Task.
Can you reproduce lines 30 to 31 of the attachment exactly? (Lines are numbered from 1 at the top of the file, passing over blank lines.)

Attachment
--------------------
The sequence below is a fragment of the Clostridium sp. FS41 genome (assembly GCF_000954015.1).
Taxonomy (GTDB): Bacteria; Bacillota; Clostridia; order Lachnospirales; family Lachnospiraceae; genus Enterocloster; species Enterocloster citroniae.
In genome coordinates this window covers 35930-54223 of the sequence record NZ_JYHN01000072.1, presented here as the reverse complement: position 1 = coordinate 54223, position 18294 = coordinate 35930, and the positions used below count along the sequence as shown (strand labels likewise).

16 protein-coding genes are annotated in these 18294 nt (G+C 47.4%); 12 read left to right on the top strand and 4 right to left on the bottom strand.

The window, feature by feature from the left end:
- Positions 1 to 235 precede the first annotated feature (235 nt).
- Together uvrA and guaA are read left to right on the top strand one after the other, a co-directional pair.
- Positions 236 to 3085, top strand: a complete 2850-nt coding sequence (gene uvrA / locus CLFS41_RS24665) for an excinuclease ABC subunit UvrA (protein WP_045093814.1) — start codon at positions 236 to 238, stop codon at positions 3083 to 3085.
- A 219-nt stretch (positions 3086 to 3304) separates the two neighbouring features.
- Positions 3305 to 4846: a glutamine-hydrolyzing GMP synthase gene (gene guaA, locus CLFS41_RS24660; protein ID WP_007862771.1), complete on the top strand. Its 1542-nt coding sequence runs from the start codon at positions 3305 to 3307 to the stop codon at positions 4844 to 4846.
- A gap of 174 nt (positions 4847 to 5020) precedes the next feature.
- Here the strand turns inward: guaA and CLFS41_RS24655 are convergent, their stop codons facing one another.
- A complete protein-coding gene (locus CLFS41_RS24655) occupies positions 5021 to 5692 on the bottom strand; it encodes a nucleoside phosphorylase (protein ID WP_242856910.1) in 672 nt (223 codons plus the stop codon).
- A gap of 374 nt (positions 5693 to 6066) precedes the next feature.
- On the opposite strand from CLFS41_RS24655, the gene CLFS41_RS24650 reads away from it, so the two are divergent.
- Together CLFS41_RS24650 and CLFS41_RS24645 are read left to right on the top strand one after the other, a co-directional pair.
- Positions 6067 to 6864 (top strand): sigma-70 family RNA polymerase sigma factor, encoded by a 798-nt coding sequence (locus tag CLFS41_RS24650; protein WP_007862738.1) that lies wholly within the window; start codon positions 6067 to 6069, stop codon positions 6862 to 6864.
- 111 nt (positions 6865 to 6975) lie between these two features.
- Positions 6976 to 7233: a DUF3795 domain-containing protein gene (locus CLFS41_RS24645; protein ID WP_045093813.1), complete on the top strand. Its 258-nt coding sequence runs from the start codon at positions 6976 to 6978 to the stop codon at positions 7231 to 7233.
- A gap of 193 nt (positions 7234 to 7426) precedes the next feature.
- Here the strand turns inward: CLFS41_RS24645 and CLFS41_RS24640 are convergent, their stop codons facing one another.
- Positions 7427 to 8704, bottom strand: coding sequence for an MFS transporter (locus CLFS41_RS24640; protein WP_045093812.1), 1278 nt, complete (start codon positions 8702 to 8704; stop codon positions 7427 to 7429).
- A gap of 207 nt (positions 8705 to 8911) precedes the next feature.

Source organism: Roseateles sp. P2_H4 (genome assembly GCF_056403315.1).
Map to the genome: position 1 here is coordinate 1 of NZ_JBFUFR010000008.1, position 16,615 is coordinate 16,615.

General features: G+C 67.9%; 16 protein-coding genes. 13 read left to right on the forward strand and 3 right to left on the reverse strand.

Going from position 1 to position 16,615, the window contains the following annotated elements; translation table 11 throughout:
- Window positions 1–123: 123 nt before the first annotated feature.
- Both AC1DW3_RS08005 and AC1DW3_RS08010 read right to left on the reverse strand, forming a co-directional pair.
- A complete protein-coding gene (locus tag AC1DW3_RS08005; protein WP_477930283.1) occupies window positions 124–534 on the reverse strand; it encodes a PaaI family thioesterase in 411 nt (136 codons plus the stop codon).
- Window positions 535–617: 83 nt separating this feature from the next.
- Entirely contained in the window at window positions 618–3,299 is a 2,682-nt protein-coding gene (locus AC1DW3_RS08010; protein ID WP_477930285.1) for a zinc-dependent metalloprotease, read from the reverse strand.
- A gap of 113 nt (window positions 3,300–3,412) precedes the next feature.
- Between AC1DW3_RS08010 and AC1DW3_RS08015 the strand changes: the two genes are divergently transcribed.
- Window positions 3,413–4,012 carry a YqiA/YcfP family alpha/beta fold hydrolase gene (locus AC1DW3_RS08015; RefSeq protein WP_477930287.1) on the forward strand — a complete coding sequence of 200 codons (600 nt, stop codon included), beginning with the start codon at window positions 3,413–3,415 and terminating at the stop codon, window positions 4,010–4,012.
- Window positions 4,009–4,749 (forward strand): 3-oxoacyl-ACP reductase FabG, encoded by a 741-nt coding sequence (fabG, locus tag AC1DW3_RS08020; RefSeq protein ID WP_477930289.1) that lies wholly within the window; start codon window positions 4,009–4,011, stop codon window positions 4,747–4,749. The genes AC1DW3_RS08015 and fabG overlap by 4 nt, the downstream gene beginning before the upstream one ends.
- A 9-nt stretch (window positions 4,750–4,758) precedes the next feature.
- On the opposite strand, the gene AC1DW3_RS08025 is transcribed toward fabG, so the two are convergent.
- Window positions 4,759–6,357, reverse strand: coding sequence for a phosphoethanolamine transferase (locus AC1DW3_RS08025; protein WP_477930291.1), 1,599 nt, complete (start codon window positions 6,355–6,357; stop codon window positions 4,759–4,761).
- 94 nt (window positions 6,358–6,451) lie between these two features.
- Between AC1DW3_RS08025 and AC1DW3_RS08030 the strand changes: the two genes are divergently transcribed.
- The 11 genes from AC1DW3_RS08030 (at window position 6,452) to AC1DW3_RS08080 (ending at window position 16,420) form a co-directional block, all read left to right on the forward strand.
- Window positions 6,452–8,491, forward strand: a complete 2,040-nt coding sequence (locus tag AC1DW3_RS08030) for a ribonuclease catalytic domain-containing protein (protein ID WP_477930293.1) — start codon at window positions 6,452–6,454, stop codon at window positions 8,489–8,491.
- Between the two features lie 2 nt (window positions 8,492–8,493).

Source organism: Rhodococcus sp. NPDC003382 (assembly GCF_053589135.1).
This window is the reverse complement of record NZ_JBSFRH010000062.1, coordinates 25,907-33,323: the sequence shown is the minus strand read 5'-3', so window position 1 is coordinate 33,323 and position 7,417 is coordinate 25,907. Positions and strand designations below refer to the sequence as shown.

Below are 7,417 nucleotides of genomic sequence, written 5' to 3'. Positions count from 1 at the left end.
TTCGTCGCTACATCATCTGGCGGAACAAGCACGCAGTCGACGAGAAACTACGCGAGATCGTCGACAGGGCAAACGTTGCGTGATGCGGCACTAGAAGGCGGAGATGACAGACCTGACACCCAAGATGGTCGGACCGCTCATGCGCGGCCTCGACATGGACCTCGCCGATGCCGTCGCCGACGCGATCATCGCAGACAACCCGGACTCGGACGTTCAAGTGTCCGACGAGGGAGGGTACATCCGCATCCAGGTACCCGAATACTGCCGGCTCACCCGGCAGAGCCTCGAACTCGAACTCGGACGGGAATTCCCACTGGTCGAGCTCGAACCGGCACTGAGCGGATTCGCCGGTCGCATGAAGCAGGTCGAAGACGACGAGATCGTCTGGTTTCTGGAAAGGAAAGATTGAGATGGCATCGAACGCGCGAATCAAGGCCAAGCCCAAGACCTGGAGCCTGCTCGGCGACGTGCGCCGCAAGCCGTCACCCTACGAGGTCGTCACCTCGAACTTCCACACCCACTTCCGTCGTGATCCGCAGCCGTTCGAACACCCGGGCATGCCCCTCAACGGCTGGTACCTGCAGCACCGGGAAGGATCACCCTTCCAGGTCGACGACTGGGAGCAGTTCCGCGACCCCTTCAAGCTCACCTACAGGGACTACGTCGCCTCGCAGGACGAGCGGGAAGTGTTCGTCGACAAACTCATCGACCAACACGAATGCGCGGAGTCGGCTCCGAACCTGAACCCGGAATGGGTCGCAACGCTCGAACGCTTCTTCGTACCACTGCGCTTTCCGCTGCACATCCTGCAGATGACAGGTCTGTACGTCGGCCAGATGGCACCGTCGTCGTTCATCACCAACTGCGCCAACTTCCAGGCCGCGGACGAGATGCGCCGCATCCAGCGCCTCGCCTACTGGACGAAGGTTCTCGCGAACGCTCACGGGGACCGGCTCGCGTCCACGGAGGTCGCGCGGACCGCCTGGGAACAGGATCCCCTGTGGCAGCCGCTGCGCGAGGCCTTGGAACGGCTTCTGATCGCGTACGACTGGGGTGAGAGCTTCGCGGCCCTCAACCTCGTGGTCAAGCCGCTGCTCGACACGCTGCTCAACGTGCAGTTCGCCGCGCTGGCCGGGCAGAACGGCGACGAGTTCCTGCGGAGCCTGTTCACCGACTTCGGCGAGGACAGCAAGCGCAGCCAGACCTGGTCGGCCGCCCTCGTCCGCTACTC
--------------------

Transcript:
- A complete protein-coding gene (locus tag AC1DW3_RS08005; protein WP_477930283.1) occupies window positions 124–534 on the reverse strand; it encodes a PaaI family thioesterase in 411 nt (136 codons plus the stop codon).
- Window positions 535–617: 83 nt separating this feature from the next.